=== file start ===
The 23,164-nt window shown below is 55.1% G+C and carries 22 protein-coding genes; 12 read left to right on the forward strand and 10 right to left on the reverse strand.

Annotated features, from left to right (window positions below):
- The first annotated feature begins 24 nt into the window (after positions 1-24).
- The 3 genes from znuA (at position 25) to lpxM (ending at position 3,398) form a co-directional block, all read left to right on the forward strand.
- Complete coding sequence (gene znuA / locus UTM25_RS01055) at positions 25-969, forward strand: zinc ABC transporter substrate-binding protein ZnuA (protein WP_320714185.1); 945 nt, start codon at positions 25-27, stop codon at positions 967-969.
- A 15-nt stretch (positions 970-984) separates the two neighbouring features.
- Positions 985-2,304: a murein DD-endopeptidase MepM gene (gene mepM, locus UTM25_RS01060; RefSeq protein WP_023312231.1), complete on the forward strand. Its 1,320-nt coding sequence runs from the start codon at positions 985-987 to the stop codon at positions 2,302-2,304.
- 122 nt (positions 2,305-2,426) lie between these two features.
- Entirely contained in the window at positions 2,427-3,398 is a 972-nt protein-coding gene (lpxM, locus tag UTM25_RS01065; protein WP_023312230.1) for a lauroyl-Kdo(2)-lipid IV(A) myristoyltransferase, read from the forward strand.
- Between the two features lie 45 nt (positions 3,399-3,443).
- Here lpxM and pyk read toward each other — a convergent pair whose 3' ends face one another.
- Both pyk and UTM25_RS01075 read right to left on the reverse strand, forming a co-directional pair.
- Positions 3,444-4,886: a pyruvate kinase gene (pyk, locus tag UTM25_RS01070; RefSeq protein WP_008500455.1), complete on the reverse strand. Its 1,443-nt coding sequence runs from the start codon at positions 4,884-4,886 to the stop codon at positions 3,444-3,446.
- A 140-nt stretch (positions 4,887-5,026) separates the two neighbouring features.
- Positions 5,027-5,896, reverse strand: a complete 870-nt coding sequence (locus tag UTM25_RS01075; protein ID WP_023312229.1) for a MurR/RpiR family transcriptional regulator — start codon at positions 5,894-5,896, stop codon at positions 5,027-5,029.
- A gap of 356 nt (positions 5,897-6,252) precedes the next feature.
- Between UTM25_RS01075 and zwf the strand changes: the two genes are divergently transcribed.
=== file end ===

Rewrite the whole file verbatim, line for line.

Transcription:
The 23,164-nt window shown below is 55.1% G+C and carries 22 protein-coding genes; 12 read left to right on the forward strand and 10 right to left on the reverse strand.

Annotated features, from left to right (window positions below):
- The first annotated feature begins 24 nt into the window (after positions 1-24).
- The 3 genes from znuA (at position 25) to lpxM (ending at position 3,398) form a co-directional block, all read left to right on the forward strand.
- Complete coding sequence (gene znuA / locus UTM25_RS01055) at positions 25-969, forward strand: zinc ABC transporter substrate-binding protein ZnuA (protein WP_320714185.1); 945 nt, start codon at positions 25-27, stop codon at positions 967-969.
- A 15-nt stretch (positions 970-984) separates the two neighbouring features.
- Positions 985-2,304: a murein DD-endopeptidase MepM gene (gene mepM, locus UTM25_RS01060; RefSeq protein WP_023312231.1), complete on the forward strand. Its 1,320-nt coding sequence runs from the start codon at positions 985-987 to the stop codon at positions 2,302-2,304.
- 122 nt (positions 2,305-2,426) lie between these two features.
- Entirely contained in the window at positions 2,427-3,398 is a 972-nt protein-coding gene (lpxM, locus tag UTM25_RS01065; protein WP_023312230.1) for a lauroyl-Kdo(2)-lipid IV(A) myristoyltransferase, read from the forward strand.
- Between the two features lie 45 nt (positions 3,399-3,443).
- Here lpxM and pyk read toward each other — a convergent pair whose 3' ends face one another.
- Both pyk and UTM25_RS01075 read right to left on the reverse strand, forming a co-directional pair.
- Positions 3,444-4,886: a pyruvate kinase gene (pyk, locus tag UTM25_RS01070; RefSeq protein WP_008500455.1), complete on the reverse strand. Its 1,443-nt coding sequence runs from the start codon at positions 4,884-4,886 to the stop codon at positions 3,444-3,446.
- A 140-nt stretch (positions 4,887-5,026) separates the two neighbouring features.
- Positions 5,027-5,896, reverse strand: a complete 870-nt coding sequence (locus tag UTM25_RS01075; protein ID WP_023312229.1) for a MurR/RpiR family transcriptional regulator — start codon at positions 5,894-5,896, stop codon at positions 5,027-5,029.
- A gap of 356 nt (positions 5,897-6,252) precedes the next feature.
- Between UTM25_RS01075 and zwf the strand changes: the two genes are divergently transcribed.